Postgraduate students in the School of Economics are encouraged to choose their area of study.

The School of Economics is strongly committed to providing each PGR student with dedicated supervision and support throughout the four years of the PhD programme. In the recent Postgraduate Research Experience Survey (PRES 2019), our PGR students awarded the School excellent scores including 100% for Supervision.

The allocation of individual supervisors to students begins with the research proposal submitted by prospective students in their application process. In principle, applicants can submit research proposals based on any relevant topic in economics, and the School will check, as part of the selection process, the availability of at least two faculty members willing to offer supervision. In some specific areas of economics, the School exhibits highly specialized knowledge and, hence, higher capacity to supervise PhD projects:

  • Big data methods
  • Collective decision making and group formation
  • Competition in digital markets
  • Development and environmental economics
  • Dynamic macroeconomics and growth
  • Economics of networks
  • Empirical evaluation of competition/competition policy
  • Experimetrics
  • Financial economics and econometrics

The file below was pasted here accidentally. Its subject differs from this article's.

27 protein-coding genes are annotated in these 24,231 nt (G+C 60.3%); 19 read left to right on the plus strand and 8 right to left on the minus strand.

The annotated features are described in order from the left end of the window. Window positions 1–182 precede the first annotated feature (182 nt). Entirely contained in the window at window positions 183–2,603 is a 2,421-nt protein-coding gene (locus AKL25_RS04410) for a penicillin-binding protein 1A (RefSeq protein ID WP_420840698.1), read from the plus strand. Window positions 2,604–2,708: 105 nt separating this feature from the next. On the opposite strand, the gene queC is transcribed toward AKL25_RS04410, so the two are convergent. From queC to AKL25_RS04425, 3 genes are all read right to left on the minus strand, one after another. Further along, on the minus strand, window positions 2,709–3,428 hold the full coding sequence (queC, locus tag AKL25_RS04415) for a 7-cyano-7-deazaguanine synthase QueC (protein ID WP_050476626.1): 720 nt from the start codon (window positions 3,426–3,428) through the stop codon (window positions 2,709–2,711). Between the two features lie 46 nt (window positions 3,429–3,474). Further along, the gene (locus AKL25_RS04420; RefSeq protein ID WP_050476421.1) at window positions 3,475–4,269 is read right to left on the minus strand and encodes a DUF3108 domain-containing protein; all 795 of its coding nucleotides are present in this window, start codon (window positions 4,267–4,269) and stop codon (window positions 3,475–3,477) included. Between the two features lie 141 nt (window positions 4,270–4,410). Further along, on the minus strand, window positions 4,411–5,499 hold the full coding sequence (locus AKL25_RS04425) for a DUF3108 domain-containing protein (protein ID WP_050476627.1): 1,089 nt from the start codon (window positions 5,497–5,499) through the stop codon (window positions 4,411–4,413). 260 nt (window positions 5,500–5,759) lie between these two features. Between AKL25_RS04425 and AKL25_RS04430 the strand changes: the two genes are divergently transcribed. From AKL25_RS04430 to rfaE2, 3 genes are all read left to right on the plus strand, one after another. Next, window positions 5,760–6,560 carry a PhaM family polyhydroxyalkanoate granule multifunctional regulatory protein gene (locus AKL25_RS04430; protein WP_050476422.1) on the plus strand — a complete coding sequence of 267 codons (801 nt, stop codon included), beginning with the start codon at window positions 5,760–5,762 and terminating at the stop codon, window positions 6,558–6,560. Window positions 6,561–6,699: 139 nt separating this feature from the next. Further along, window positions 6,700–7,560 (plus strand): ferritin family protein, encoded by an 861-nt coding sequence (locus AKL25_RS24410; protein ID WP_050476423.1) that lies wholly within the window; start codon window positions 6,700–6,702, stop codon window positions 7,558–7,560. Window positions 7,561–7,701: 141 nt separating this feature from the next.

• Heuristics and biases in decision making
  • Industrial organisation
  • Origins and consequences of conflict
  • Strategic reasoning and identity in groups and teams

Moreover, every Academic Year, different Research Groups of the School of Economics can propose project outlines that prospective students can elaborate on while designing their own project proposal – these projects will be given particular attention during the selection process. For prospective students applying during the 2020-21 year (starting the PhD program in October 2021), project outlines will be offered by the research groups “Industrial Economics” and “Environment, Resource and Human Conflict”. The details of such project outlines are listed below and can be downloaded in PDF format:

  1. Market structure and competition in digital markets
  2. Indicators for measuring competition
  3. Competition and income inequality
  4. Privacy and data provision in digital applications
  5. Competition and information in the health care sector
  6. Saltmarsh conservation and preservation
  7. Conflict and refugee pathways

Besides these field-specific opportunities, all prospective students interested in any field of economics should check the individual pages of the School’s Academic Staff and their publications in order to identify potential supervisors for their projects. Members of faculty are pleased to be approached by prospective PhD candidates about the kinds of research they can supervise.